Time to hit ‘Escape’

I’m doing my best to keep up with technology, but getting attitude from iSnobs everywhere doesn’t help.

By Marianne Leone
September 13, 2009

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Earlier this year, I was pulled over on the two-lane highway bordering my South Shore town. The friendly 30-something cop told me I had a busted taillight and asked to see my license and registration. He frowned as he looked at my license. I tried to joke.

“I know. I look like a felon.”

“Do you know your license is expired?”

My birthday had been two weeks earlier, and quite frankly I hadn’t scrutinized my license in a while. I bridled my normally feisty personality into a meekly supplicant one and sputtered excuses. The cop expounded on his right to leave me stranded on Route 53 while he impounded my vehicle, then relented.

“OK, I’ll let you go this time. But you have to promise to drive straight home and renew your license online. You do know how to renew your license online, right?”

I’m over 50. I’m guessing that 30-something cop thought a touch-tone phone was my technological limit. “Check out my BlackBerry!” I wanted to scream. “I downloaded my ring tone from my iTunes playlist, dude.” Instead I smiled gratefully, then brooded on where I had last seen that bemused yet pitying look.

Oh, yes. It was on the face of the 20-year-old Mac store “genius” who told me the problem was my Internet provider, not my new Mac laptop, which wouldn’t let me online. I salaamed out the door, chastened by his warning to stop putting off downloading my software updates.

At least I can program my new phones when they break down every five months, even if I’m retro enough to still use a land line. And I haven’t opted out completely like my husband, a confirmed Luddite and the only actor in the Western hemisphere to not own a cellphone. (He regards them as “electronic jail bracelets.”)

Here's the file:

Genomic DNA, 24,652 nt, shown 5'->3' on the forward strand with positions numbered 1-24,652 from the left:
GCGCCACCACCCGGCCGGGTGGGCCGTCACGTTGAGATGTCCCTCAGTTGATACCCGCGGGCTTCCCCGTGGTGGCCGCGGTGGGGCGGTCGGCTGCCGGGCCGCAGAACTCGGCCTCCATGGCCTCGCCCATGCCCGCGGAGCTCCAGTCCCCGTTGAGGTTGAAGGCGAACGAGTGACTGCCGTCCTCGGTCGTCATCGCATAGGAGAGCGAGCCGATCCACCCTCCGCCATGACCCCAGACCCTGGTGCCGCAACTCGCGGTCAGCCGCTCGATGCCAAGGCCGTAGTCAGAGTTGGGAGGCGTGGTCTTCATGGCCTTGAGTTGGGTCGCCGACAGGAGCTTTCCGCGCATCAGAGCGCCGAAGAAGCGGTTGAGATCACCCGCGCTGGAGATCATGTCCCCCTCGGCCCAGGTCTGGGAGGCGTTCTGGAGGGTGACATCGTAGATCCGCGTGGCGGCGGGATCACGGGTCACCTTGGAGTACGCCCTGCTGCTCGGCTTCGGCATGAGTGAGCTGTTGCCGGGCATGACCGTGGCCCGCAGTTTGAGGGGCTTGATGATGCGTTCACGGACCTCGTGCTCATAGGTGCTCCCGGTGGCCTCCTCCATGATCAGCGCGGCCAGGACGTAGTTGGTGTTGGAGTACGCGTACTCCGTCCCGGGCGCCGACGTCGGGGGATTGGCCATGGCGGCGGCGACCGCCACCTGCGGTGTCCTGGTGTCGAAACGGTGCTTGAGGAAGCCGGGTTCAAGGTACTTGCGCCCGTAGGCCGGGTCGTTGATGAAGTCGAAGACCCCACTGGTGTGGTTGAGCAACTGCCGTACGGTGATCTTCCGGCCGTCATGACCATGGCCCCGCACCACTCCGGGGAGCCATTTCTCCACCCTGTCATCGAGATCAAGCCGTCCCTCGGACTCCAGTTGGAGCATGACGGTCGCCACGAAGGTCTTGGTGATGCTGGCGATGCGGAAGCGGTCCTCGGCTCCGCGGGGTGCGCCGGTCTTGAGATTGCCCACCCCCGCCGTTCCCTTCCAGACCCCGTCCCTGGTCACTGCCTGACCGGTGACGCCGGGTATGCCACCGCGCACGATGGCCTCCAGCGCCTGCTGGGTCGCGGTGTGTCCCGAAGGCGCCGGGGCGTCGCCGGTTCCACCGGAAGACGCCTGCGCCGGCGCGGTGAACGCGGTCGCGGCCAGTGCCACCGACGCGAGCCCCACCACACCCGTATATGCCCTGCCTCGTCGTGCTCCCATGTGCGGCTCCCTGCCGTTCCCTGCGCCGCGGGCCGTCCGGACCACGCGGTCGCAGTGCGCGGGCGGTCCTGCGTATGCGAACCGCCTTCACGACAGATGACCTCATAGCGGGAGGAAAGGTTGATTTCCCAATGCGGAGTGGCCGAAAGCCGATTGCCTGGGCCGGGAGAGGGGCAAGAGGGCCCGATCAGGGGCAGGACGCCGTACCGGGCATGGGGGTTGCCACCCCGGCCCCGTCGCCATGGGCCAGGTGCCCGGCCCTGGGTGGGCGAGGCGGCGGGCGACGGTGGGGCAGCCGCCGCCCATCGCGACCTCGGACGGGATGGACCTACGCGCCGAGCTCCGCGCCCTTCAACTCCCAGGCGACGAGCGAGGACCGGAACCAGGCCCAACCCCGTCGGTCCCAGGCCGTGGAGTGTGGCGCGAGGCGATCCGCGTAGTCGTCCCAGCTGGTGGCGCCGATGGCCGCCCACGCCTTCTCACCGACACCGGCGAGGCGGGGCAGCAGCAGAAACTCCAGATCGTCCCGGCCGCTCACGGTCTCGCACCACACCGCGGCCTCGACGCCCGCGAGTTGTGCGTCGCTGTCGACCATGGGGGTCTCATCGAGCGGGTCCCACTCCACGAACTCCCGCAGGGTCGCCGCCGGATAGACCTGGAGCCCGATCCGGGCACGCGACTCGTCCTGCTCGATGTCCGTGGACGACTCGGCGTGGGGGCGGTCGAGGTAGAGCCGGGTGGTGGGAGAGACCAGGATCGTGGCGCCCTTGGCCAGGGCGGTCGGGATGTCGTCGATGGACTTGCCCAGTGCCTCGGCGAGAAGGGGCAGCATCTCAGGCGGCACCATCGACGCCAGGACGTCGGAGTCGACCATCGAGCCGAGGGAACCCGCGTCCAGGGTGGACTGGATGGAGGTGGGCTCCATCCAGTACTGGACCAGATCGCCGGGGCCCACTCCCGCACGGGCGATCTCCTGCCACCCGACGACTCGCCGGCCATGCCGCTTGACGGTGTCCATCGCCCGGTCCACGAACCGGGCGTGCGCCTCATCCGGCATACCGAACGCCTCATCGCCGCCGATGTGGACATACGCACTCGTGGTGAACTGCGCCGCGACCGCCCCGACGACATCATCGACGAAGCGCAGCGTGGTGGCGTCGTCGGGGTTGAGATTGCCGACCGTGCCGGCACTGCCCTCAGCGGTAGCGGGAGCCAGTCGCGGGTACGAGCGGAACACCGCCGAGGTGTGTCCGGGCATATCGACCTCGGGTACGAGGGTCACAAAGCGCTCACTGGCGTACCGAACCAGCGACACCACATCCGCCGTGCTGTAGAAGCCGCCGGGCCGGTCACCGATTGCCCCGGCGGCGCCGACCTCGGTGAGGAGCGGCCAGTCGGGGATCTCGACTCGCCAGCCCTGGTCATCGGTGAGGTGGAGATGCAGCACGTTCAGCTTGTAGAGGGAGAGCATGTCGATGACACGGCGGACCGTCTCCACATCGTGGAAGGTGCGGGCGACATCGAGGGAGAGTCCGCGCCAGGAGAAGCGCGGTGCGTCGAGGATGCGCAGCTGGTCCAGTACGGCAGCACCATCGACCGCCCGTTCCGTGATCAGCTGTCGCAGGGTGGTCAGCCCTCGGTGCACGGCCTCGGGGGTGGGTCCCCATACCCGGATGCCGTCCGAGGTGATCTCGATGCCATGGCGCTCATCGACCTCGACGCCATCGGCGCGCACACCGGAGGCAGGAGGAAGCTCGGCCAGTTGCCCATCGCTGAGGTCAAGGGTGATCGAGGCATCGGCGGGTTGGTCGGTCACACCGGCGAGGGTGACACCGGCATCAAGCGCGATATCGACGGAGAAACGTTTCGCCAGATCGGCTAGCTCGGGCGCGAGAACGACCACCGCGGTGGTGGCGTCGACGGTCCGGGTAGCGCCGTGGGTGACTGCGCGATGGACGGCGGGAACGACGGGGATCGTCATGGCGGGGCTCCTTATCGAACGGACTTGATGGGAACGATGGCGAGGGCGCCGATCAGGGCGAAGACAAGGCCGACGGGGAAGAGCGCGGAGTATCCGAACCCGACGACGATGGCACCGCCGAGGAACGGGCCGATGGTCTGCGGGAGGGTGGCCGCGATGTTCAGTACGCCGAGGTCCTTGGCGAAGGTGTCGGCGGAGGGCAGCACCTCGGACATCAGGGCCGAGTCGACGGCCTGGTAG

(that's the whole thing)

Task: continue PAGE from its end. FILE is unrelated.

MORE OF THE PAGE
Didn’t I get points for knowing who my provider was? Not with my long-distance (and I mean really long-distance) customer service technician, Ran or Ren or Ron, who kept calling me “sir” and exasperatedly barking out orders to connect and disconnect various cables and type in long number sequences punctuated by dots. I followed orders like an altar boy, sometimes anticipating the moves, but even without visuals, I could picture Ran or Ren or Ron rolling his eyes. In the end, my technician gave up on me and said my case had to be solved by the senior department, “Tron,” and that someone from “Tron” would call me within 24 hours. I turned off the computer and waited for a fully sentient robot to call me with a cyborg voice that could still somehow embody aggravation. (And don’t think I couldn’t hear you rustling manual pages, Ran or Ren or Ron, even from your far-off continent. You couldn’t figure it out, either.)

I wasn’t going down without a fight. I marshaled the accumulated wisdom and intuition of my advanced years and turned on the computer. I navigated the labyrinth of passwords and flashing windows, using the Force like a Jedi master. It worked! The computer did my bidding, suddenly recovering from its temporary amnesia and recognizing some mysterious entity called the PPoE. I had conquered cyberspace all by myself. Sign off, Tron! Klaatu barada nikto.

The truth is, I don’t know what I did. I turned on the computer and the Internet gods somehow randomly granted me access. Maybe nobody knows anything. Or maybe this is payback. I do recall snickering at my Uncle Benny’s eight-track collection in the ’80s and my exasperation with my mother’s mortal fear of the answering machine. Now I’m on the receiving end of the snark.

I admit I’m clinging to a life raft of learn-as-you-go stopgaps in a sea of new technology. I admit I cannot impart my now-useless tech savvy at running a mimeograph machine, unsticking a typewriter key, or threading a reel-to-reel tape recorder to the younger members of my family. But my Uncle Benny did teach me to swim, and my mother taught me to make lasagna, wonderful skills I still use today. And the Luddite can operate a chain saw.

My new plan is to enlist the younger nieces and nephews in a skills-exchange program. They hook up my new copier/printer/particle collider and in return I use my culinary crone expertise to make them my mother’s mouth-watering lasagna. And I promise not to look at them smugly when they ask for the recipe.

Marianne Leone is an actress and writer living on the South Shore. Send comments to

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